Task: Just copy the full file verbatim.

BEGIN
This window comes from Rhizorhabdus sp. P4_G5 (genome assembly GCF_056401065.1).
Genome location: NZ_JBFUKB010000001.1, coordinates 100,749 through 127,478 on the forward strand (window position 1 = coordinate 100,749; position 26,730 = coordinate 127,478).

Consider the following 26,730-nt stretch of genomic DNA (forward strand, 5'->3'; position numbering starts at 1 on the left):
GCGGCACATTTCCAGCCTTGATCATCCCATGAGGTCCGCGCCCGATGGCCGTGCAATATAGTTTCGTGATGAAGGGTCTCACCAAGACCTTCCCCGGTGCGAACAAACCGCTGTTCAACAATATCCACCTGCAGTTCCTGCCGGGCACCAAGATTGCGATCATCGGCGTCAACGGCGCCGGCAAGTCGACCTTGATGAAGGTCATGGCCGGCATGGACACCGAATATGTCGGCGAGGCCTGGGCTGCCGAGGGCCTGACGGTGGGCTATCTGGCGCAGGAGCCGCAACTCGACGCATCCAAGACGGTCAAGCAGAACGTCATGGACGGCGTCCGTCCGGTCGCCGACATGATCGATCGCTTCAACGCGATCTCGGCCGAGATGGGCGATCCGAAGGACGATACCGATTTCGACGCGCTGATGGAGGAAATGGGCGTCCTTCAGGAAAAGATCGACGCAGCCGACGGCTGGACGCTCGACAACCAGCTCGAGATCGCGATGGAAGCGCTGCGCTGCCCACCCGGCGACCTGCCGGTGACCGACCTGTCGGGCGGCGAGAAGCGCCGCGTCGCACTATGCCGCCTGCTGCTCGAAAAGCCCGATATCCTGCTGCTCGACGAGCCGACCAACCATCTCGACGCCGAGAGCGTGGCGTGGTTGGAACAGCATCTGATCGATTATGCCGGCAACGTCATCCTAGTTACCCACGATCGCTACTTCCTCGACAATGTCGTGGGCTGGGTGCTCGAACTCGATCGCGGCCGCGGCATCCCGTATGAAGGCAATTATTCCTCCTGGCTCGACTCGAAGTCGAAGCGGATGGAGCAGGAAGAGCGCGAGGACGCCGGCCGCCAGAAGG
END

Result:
This window comes from Rhizorhabdus sp. P4_G5 (genome assembly GCF_056401065.1).
Genome location: NZ_JBFUKB010000001.1, coordinates 100,749 through 127,478 on the forward strand (window position 1 = coordinate 100,749; position 26,730 = coordinate 127,478).

Consider the following 26,730-nt stretch of genomic DNA (forward strand, 5'->3'; position numbering starts at 1 on the left):
GCGGCACATTTCCAGCCTTGATCATCCCATGAGGTCCGCGCCCGATGGCCGTGCAATATAGTTTCGTGATGAAGGGTCTCACCAAGACCTTCCCCGGTGCGAACAAACCGCTGTTCAACAATATCCACCTGCAGTTCCTGCCGGGCACCAAGATTGCGATCATCGGCGTCAACGGCGCCGGCAAGTCGACCTTGATGAAGGTCATGGCCGGCATGGACACCGAATATGTCGGCGAGGCCTGGGCTGCCGAGGGCCTGACGGTGGGCTATCTGGCGCAGGAGCCGCAACTCGACGCATCCAAGACGGTCAAGCAGAACGTCATGGACGGCGTCCGTCCGGTCGCCGACATGATCGATCGCTTCAACGCGATCTCGGCCGAGATGGGCGATCCGAAGGACGATACCGATTTCGACGCGCTGATGGAGGAAATGGGCGTCCTTCAGGAAAAGATCGACGCAGCCGACGGCTGGACGCTCGACAACCAGCTCGAGATCGCGATGGAAGCGCTGCGCTGCCCACCCGGCGACCTGCCGGTGACCGACCTGTCGGGCGGCGAGAAGCGCCGCGTCGCACTATGCCGCCTGCTGCTCGAAAAGCCCGATATCCTGCTGCTCGACGAGCCGACCAACCATCTCGACGCCGAGAGCGTGGCGTGGTTGGAACAGCATCTGATCGATTATGCCGGCAACGTCATCCTAGTTACCCACGATCGCTACTTCCTCGACAATGTCGTGGGCTGGGTGCTCGAACTCGATCGCGGCCGCGGCATCCCGTATGAAGGCAATTATTCCTCCTGGCTCGACTCGAAGTCGAAGCGGATGGAGCAGGAAGAGCGCGAGGACGCCGGCCGCCAGAAGG